InvestorPlace contributor Mark Hake recently gave a scathing review of New Age Beverages (NASDAQ:NBEV), suggesting that now was the time to sell NBEV stock.
Here’s my take on why things aren’t nearly as bad at the Colorado-based maker of healthy beverages.
So far in 2019, Willis has sold NBEV stock on seven occasions: April 5, April 9, June 17, July 15, August 15, September 16, and October 15. In total, Willis has sold 425,000 shares this year at prices between $2.73 in October and $5.97 in April. Assuming an average sale price of $3.75, Willis netted $1.6 million before tax.
In August, Willis was granted 213,815 stock options to buy NBEV stock at $3.04 a share any time before August 29, 2029. Those are currently underwater, so you can be sure he won’t be exercising those anytime soon.
Willis held 1,479,367 shares as of his latest disposition in October.
Willis was paid a total of $887,500 over the 24–month period covering 2017 and 2018, with absolutely no stock or option awards, so the fact that he sold some of his stock received when he first joined the company in 2016, seems perfectly reasonable.
FYI, Willis got a sign-on bonus in 2016 of 771,783 shares and another bonus of 1,078,763 shares for executing the acquisition of Xing. Except for the 213,815 in stock options granted in August, he’s received no other stock-based compensation.
People sell a stock for all kinds of reasons. Willis has set in place a trading plan to generate regular income for him and his family above his salary and bonus.
I would hardly classify these sales as someone looking to cash out before the ship goes down.
The Cash Isn’t Half Bad
My colleague is correct to point out that New Age is indeed running at a cash flow deficit in the latest quarter ($20.9 million through the nine months ended September 30), up from $13.3 million in the same period a year earlier.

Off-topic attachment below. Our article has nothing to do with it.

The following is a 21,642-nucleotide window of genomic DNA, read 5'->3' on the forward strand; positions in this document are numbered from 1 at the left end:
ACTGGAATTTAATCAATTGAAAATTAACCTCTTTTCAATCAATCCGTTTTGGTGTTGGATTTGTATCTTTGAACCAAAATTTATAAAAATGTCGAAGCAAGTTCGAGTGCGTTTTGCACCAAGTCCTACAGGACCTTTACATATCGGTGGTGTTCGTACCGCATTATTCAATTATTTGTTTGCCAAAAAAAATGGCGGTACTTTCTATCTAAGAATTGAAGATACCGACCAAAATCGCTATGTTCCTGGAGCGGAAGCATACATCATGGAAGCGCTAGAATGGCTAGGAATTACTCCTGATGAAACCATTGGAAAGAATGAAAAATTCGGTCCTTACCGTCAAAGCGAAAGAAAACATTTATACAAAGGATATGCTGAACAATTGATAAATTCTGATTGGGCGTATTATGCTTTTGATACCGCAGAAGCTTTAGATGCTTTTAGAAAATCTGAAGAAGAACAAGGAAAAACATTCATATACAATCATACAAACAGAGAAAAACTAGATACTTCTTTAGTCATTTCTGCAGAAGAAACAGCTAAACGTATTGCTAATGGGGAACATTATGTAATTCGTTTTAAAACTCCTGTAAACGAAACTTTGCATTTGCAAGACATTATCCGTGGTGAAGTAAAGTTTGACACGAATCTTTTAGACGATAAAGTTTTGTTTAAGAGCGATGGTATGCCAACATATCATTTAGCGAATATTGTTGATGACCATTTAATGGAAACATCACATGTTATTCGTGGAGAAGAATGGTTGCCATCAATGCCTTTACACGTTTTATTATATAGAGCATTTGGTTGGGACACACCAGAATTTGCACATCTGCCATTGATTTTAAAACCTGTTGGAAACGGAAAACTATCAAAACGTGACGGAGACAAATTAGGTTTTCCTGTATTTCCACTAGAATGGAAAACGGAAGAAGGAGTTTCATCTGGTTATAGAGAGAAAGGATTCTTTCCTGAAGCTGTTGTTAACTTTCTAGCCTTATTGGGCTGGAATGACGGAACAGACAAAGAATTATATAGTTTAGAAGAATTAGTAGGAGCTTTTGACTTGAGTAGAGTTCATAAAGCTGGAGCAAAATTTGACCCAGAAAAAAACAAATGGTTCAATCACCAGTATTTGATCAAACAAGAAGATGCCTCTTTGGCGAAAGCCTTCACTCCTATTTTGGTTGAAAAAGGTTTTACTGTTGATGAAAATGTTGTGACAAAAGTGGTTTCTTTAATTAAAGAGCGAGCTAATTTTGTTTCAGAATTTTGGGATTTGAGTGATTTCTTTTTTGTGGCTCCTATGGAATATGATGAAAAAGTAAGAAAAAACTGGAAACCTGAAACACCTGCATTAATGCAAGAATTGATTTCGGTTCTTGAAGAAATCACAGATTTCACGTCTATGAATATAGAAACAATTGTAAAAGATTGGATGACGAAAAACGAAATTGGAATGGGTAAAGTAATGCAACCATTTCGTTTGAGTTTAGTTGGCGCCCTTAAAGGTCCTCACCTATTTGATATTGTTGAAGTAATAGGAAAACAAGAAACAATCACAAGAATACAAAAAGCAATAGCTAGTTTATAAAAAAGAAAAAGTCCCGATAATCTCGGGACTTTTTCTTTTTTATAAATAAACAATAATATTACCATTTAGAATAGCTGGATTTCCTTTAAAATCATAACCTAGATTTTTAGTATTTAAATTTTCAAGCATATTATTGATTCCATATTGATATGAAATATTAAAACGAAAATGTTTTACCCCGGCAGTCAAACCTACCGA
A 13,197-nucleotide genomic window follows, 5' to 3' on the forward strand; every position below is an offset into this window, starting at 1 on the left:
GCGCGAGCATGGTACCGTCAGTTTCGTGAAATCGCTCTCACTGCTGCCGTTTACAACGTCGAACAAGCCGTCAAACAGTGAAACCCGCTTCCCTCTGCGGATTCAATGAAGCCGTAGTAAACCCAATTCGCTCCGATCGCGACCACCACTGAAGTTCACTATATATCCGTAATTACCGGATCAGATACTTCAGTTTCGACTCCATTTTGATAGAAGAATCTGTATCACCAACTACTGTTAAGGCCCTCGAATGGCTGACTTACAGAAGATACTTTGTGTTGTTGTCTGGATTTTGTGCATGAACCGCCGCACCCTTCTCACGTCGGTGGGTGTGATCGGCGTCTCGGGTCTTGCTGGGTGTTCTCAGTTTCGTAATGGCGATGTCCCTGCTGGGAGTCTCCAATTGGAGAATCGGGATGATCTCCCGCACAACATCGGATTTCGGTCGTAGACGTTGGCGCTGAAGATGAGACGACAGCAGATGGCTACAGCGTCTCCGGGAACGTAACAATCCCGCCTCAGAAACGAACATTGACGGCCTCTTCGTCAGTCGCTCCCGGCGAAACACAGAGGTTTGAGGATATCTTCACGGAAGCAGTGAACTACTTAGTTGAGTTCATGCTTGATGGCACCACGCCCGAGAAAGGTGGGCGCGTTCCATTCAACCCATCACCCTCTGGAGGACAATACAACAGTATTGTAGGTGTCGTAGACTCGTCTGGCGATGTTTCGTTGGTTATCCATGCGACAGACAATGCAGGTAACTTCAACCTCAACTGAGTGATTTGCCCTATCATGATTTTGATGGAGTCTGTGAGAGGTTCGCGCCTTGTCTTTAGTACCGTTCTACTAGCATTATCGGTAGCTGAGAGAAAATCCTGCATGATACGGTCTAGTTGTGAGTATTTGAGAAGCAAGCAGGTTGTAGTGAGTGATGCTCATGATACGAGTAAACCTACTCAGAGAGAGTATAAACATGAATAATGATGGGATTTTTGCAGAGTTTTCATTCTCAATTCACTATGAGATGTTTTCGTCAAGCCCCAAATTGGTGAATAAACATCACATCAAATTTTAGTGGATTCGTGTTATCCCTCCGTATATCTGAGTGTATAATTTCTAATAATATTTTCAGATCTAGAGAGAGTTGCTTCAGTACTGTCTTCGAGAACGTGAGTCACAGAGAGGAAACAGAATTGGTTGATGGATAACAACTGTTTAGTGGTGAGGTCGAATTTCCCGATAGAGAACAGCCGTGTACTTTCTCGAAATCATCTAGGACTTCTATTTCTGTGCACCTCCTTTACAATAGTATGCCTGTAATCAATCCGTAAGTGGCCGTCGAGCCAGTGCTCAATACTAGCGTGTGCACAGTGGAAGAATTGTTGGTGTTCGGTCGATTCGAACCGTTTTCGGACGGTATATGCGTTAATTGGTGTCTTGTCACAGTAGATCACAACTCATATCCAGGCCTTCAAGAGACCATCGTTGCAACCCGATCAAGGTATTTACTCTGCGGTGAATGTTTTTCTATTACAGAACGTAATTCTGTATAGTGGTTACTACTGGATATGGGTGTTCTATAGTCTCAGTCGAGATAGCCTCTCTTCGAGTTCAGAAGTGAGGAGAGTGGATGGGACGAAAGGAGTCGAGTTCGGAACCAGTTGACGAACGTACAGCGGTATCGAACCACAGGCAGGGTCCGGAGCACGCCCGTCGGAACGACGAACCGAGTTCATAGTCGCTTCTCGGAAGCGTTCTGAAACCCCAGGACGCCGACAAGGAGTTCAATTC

However, I would hardly characterize this as hemorrhaging cash.
Yes, it only has a market value of $154 million. Still, it did generate an adjusted EBITDA profit of $37,000 in the third quarter, a significant improvement from a $2.6 million loss a year earlier.
As for claims that NBEV isn’t able to finance its growth through the issuance of shares — it issued $43.9 million in stock in 2018 and $13.5 million in 2019 — if the cannabis companies can do it, and many of them have significantly worse financial pictures than New Age, I don’t see why it won’t can’t do the same.
My colleague’s also right to point out that the $35,873 addition to New Age’s cash position as a result of Morinda doing a sale-leaseback on its Tokyo headquarters, is not something that’s going to happen in the future.
However, subtract that amount from its cash at the end of September, and you still get cash, cash equivalents, and restricted cash of $36,157, 26% higher than a year earlier.
As for debt, including its operating lease liabilities, it had $65.1 million at the end of September, a little more than 20% of the company’s stated asset values.
The company’s cash position has weakened, but it’s come as a result of its expansion plans, which have yet to be proven a winning or losing hand.
The Bottom Line on NBEV Stock
In June, I complimented New Age’s CEO for pulling the trigger on a deal that most likely went under the radar; it acquired New York beverage distributor Brands Within Reach for $6.4 million. The move helped improve the company’s distribution network.
At the time, the shares Brands Within Reach received were worth $4.85 a share. Since then, they’ve been cut by more than half. Shareholders of Brands Within Reach, as much as anyone, would like to see a turnaround in NBEV stock.
“The best acquisitions are often the ones that almost weren’t made. This latest acquisition cost less than 2% of the market cap of NBEV stock. Most investors probably didn’t hear about the deal,” I wrote June 6.
As I stated in June, only speculative and aggressive investors should own NBEV stock until the company generates a consistent profit or one of its products takes off.
That said, I don’t believe the company’s financial situation is nearly as dire as some might think.
At the time of this writing Will Ashworth did not hold a position in any of the aforementioned securities.